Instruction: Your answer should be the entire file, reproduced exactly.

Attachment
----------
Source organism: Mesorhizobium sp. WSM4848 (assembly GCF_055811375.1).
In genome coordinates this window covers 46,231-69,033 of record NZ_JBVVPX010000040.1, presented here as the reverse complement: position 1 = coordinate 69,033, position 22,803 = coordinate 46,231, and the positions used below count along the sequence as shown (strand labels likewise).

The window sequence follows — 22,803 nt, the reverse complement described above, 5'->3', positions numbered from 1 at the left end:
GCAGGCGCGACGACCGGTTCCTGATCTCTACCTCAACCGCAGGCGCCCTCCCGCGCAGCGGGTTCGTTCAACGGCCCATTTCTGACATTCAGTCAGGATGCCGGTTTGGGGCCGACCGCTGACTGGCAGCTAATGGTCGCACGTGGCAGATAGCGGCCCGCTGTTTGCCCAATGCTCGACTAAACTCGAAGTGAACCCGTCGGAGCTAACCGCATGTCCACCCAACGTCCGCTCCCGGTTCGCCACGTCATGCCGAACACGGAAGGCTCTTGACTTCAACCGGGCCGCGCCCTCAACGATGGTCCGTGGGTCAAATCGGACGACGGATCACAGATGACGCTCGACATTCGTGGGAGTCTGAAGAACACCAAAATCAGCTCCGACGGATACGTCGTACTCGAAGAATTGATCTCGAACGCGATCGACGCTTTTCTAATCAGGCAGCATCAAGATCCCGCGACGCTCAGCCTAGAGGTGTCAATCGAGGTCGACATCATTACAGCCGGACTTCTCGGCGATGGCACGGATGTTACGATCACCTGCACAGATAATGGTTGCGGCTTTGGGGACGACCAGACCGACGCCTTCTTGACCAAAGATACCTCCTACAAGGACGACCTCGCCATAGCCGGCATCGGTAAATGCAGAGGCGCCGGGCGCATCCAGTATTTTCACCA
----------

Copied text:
Source organism: Mesorhizobium sp. WSM4848 (assembly GCF_055811375.1).
In genome coordinates this window covers 46,231-69,033 of record NZ_JBVVPX010000040.1, presented here as the reverse complement: position 1 = coordinate 69,033, position 22,803 = coordinate 46,231, and the positions used below count along the sequence as shown (strand labels likewise).

The window sequence follows — 22,803 nt, the reverse complement described above, 5'->3', positions numbered from 1 at the left end:
GCAGGCGCGACGACCGGTTCCTGATCTCTACCTCAACCGCAGGCGCCCTCCCGCGCAGCGGGTTCGTTCAACGGCCCATTTCTGACATTCAGTCAGGATGCCGGTTTGGGGCCGACCGCTGACTGGCAGCTAATGGTCGCACGTGGCAGATAGCGGCCCGCTGTTTGCCCAATGCTCGACTAAACTCGAAGTGAACCCGTCGGAGCTAACCGCATGTCCACCCAACGTCCGCTCCCGGTTCGCCACGTCATGCCGAACACGGAAGGCTCTTGACTTCAACCGGGCCGCGCCCTCAACGATGGTCCGTGGGTCAAATCGGACGACGGATCACAGATGACGCTCGACATTCGTGGGAGTCTGAAGAACACCAAAATCAGCTCCGACGGATACGTCGTACTCGAAGAATTGATCTCGAACGCGATCGACGCTTTTCTAATCAGGCAGCATCAAGATCCCGCGACGCTCAGCCTAGAGGTGTCAATCGAGGTCGACATCATTACAGCCGGACTTCTCGGCGATGGCACGGATGTTACGATCACCTGCACAGATAATGGTTGCGGCTTTGGGGACGACCAGACCGACGCCTTCTTGACCAAAGATACCTCCTACAAGGACGACCTCGCCATAGCCGGCATCGGTAAATGCAGAGGCGCCGGGCGCATCCAGTATTTTCACCA